For the brave new parents who are also embarking on a renovation or new build, the instinct to position the nursery beside the master bedroom will be strong. “My advice for ‘new parent’ couples would be to design for the future and not solely for your current needs,” Goodman cautions. “The baby stage doesn’t last forever.” Babies quickly grow into toddlers, and before you know it, they are teenagers who would prefer some distance from their parents! Goodman suggests using a study or flexible space near the parents’ room as a nursery in the short term, with the child settling into a bedroom further away from the master bedroom once they gain some independence.

Purposeful spaces

When it comes to the number of rooms in a home, many Australians think the more the merrier. But it’s not necessarily the case. “You see a lot of project homes where they include masses of small rooms to tick boxes — for example media room, study, playroom and so on,” Blacker observes. “But then the spaces are so numerous and small that they don’t work well.”

The key is to shape the available spaces for comfort and purpose. Investing in built-in joinery can expand the functionality of a room and give you extra storage capacity. Goodman notes an increased number of requests for larger homes with the maximum number of bedrooms possible. He suggests adding a level of flexibility to the bedrooms that aren’t occupied full-time. “This could be as simple as using a pull-down wall bed integrated on joinery, to enable a room to function as a home office and a guest bedroom.”

Choose quality

When selecting the surface materials and fittings for a home’s high traffic areas, an investment in quality products will ensure each space looks polished and functions perfectly for longer. While an off-the-shelf flat-pack kitchen may be a convenient and cheap option, it only offers a temporary solution that will warp and render itself useless in a short time. Over the years, the cost of replacing inferior items adds up, so it pays to follow the popular adage: buy once, buy well. “As a minimum, anything that is used regularly or touched often (like benchtops, taps and door handles) should be the areas where good-quality, long-lasting materials are used,” Goodman suggests.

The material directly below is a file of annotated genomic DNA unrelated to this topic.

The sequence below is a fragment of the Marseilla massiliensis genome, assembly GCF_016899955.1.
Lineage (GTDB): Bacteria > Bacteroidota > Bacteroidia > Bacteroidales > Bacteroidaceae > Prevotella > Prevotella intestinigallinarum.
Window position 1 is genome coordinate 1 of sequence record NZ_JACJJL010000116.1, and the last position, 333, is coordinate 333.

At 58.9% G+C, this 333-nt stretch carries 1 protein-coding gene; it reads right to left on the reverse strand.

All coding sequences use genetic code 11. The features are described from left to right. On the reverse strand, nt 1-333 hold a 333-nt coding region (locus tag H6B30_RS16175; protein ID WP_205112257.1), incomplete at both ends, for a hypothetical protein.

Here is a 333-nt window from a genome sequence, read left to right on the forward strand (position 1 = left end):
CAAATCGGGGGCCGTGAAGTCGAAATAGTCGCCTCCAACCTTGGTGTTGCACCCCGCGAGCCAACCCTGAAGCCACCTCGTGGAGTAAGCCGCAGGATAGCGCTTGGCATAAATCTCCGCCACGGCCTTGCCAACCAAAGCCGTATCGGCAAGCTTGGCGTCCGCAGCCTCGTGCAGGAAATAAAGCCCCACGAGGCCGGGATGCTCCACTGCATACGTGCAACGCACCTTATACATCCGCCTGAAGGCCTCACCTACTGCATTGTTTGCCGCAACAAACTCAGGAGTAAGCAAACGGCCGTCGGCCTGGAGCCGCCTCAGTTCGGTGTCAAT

Blacker proposes that a little bit of research will uncover quality solutions that won’t max out your budget. “Investing in all these items does not necessarily mean buying the top of the range. There are many great mid-range products that may only be marginally more expensive than the cheapest, but they will save you in the long run.”

Avoid trends

A future-proofed home will stand the test of time, not just due to its durability but also its style. “My practice is focused on timeless design. I try to avoid gimmicks and trends,” says Blacker. “I want an interior to look like it is meant to be in the house and still look as good in 10 years as it does today.” It’s an intelligent approach, especially when it comes to kitchen and bathroom design. These areas are usually the costliest to renovate, so you want those spaces to retain their appeal for the maximum amount of time possible.